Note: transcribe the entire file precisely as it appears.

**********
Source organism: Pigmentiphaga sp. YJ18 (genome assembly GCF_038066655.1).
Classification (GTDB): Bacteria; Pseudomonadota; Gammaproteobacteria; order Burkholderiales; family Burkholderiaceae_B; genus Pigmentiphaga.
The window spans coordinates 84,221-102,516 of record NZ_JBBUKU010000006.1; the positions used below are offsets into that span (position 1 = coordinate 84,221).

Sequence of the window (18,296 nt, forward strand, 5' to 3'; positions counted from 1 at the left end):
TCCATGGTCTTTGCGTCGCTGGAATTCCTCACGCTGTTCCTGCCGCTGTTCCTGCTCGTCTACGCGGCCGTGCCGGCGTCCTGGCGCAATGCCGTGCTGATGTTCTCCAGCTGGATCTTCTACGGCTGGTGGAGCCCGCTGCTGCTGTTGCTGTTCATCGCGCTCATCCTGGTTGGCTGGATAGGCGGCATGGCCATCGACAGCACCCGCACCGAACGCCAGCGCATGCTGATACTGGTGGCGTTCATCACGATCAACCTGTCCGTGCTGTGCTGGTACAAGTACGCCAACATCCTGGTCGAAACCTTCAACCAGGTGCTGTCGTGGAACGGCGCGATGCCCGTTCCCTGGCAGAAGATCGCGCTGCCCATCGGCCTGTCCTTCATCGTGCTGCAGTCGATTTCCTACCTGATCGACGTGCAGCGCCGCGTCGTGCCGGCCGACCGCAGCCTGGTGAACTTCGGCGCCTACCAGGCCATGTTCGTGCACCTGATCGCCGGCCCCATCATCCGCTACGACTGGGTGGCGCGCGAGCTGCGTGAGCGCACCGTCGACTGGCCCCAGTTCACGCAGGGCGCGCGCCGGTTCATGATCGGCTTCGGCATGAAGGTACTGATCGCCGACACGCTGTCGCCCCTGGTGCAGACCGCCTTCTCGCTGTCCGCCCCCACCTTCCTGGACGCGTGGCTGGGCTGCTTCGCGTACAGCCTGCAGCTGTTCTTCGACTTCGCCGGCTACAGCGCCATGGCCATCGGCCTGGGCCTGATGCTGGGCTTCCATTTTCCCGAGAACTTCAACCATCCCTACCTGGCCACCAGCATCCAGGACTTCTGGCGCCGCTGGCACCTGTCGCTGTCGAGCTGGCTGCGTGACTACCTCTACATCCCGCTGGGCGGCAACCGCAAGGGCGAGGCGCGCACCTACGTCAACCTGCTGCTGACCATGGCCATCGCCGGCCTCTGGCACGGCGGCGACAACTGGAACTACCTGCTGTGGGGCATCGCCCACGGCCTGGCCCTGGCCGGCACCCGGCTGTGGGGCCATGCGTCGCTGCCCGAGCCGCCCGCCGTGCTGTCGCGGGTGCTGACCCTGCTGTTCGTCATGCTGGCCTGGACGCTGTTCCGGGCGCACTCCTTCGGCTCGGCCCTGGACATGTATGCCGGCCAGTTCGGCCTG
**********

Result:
Source organism: Pigmentiphaga sp. YJ18 (genome assembly GCF_038066655.1).
Classification (GTDB): Bacteria; Pseudomonadota; Gammaproteobacteria; order Burkholderiales; family Burkholderiaceae_B; genus Pigmentiphaga.
The window spans coordinates 84,221-102,516 of record NZ_JBBUKU010000006.1; the positions used below are offsets into that span (position 1 = coordinate 84,221).

Sequence of the window (18,296 nt, forward strand, 5' to 3'; positions counted from 1 at the left end):
TCCATGGTCTTTGCGTCGCTGGAATTCCTCACGCTGTTCCTGCCGCTGTTCCTGCTCGTCTACGCGGCCGTGCCGGCGTCCTGGCGCAATGCCGTGCTGATGTTCTCCAGCTGGATCTTCTACGGCTGGTGGAGCCCGCTGCTGCTGTTGCTGTTCATCGCGCTCATCCTGGTTGGCTGGATAGGCGGCATGGCCATCGACAGCACCCGCACCGAACGCCAGCGCATGCTGATACTGGTGGCGTTCATCACGATCAACCTGTCCGTGCTGTGCTGGTACAAGTACGCCAACATCCTGGTCGAAACCTTCAACCAGGTGCTGTCGTGGAACGGCGCGATGCCCGTTCCCTGGCAGAAGATCGCGCTGCCCATCGGCCTGTCCTTCATCGTGCTGCAGTCGATTTCCTACCTGATCGACGTGCAGCGCCGCGTCGTGCCGGCCGACCGCAGCCTGGTGAACTTCGGCGCCTACCAGGCCATGTTCGTGCACCTGATCGCCGGCCCCATCATCCGCTACGACTGGGTGGCGCGCGAGCTGCGTGAGCGCACCGTCGACTGGCCCCAGTTCACGCAGGGCGCGCGCCGGTTCATGATCGGCTTCGGCATGAAGGTACTGATCGCCGACACGCTGTCGCCCCTGGTGCAGACCGCCTTCTCGCTGTCCGCCCCCACCTTCCTGGACGCGTGGCTGGGCTGCTTCGCGTACAGCCTGCAGCTGTTCTTCGACTTCGCCGGCTACAGCGCCATGGCCATCGGCCTGGGCCTGATGCTGGGCTTCCATTTTCCCGAGAACTTCAACCATCCCTACCTGGCCACCAGCATCCAGGACTTCTGGCGCCGCTGGCACCTGTCGCTGTCGAGCTGGCTGCGTGACTACCTCTACATCCCGCTGGGCGGCAACCGCAAGGGCGAGGCGCGCACCTACGTCAACCTGCTGCTGACCATGGCCATCGCCGGCCTCTGGCACGGCGGCGACAACTGGAACTACCTGCTGTGGGGCATCGCCCACGGCCTGGCCCTGGCCGGCACCCGGCTGTGGGGCCATGCGTCGCTGCCCGAGCCGCCCGCCGTGCTGTCGCGGGTGCTGACCCTGCTGTTCGTCATGCTGGCCTGGACGCTGTTCCGGGCGCACTCCTTCGGCTCGGCCCTGGACATGTATGCCGGCCAGTTCGGCCTG